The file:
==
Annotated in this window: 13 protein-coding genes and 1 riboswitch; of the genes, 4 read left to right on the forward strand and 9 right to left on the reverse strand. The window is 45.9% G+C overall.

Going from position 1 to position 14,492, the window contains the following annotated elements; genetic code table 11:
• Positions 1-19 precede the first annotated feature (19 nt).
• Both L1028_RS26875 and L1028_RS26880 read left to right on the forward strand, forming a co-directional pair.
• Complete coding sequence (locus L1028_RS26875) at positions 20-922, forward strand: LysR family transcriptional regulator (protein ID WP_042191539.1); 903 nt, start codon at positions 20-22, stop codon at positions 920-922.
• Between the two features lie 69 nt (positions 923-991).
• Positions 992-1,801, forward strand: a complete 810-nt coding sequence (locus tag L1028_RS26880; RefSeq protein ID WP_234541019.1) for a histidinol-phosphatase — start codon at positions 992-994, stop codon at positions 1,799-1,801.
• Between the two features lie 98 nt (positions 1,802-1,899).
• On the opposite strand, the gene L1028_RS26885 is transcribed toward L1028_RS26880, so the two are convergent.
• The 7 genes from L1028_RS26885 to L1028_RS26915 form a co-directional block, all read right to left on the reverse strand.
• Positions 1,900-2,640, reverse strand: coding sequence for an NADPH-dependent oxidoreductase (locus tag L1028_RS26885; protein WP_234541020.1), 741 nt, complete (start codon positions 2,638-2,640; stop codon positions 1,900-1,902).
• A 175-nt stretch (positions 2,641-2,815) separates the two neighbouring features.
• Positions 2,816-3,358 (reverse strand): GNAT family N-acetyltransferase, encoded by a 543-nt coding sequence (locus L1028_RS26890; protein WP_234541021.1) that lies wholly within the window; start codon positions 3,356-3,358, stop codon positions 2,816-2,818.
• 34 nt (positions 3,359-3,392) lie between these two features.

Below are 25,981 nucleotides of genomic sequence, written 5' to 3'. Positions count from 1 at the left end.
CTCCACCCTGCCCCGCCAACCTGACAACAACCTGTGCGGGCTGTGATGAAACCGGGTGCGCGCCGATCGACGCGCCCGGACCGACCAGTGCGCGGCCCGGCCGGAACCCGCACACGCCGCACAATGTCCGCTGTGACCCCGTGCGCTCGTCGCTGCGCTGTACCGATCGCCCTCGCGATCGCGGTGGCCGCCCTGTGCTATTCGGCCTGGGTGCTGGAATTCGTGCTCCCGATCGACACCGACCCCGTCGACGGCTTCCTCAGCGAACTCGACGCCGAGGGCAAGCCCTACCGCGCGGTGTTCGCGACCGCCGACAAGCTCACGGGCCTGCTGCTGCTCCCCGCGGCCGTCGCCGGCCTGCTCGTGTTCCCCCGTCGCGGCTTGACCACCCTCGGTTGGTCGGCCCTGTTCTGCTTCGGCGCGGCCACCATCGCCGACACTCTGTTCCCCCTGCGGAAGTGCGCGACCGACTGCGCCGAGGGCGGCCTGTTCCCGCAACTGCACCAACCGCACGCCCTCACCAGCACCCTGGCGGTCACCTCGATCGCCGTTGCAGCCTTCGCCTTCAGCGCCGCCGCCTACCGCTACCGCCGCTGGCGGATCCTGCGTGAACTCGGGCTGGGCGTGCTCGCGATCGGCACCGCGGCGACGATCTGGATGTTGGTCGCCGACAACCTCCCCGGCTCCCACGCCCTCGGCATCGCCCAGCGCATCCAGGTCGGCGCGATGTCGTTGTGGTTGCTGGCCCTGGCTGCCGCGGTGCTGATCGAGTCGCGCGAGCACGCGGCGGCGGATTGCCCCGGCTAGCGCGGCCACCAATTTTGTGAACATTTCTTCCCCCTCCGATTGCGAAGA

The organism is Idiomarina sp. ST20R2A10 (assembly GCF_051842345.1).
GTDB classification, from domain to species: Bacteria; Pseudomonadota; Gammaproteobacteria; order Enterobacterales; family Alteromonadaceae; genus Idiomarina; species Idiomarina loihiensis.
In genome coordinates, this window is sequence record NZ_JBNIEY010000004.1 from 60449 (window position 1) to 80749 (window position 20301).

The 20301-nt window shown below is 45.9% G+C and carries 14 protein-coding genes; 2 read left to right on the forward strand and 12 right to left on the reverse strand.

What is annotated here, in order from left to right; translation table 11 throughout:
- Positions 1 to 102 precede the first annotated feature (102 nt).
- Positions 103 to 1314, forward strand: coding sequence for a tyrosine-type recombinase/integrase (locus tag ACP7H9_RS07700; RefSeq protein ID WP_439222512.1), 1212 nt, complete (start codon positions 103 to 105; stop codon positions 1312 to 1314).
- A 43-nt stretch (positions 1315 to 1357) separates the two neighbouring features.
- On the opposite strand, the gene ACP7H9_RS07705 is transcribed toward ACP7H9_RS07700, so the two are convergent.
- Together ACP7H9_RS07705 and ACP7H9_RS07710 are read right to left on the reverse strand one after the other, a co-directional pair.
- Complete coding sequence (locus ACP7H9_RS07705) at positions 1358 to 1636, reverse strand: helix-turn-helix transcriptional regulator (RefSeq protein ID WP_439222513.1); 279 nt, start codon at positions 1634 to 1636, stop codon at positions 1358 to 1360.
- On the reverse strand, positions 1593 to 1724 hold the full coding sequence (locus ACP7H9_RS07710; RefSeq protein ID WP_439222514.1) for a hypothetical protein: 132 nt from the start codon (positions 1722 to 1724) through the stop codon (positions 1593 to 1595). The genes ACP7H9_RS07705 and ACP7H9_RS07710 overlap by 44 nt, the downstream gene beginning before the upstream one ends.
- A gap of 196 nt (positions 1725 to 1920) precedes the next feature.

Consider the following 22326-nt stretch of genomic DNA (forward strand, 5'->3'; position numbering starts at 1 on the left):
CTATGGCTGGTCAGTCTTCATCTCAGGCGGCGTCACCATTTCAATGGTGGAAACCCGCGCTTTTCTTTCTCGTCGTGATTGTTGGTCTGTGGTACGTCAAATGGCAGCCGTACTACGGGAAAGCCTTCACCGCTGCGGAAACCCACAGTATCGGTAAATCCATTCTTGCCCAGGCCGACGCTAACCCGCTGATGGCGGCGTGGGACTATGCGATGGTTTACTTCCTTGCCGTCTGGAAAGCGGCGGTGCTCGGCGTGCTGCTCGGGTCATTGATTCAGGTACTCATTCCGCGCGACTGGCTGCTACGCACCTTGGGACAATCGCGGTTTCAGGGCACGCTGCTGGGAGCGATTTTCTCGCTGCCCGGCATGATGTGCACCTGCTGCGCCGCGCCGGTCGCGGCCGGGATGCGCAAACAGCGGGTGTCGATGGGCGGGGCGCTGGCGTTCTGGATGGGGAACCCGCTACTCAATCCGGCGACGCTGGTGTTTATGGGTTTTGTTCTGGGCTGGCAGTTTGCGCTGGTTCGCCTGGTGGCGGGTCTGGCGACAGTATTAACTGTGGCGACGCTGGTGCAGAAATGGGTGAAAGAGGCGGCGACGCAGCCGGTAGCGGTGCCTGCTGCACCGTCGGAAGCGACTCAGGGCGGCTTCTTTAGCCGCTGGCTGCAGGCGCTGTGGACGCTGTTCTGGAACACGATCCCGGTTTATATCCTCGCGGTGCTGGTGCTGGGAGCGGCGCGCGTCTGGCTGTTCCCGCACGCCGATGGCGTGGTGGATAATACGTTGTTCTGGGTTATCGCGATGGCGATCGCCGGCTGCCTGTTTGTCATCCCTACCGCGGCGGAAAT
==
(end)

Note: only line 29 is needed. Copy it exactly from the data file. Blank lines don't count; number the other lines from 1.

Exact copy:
- A gap of 196 nt (positions 1725 to 1920) precedes the next feature.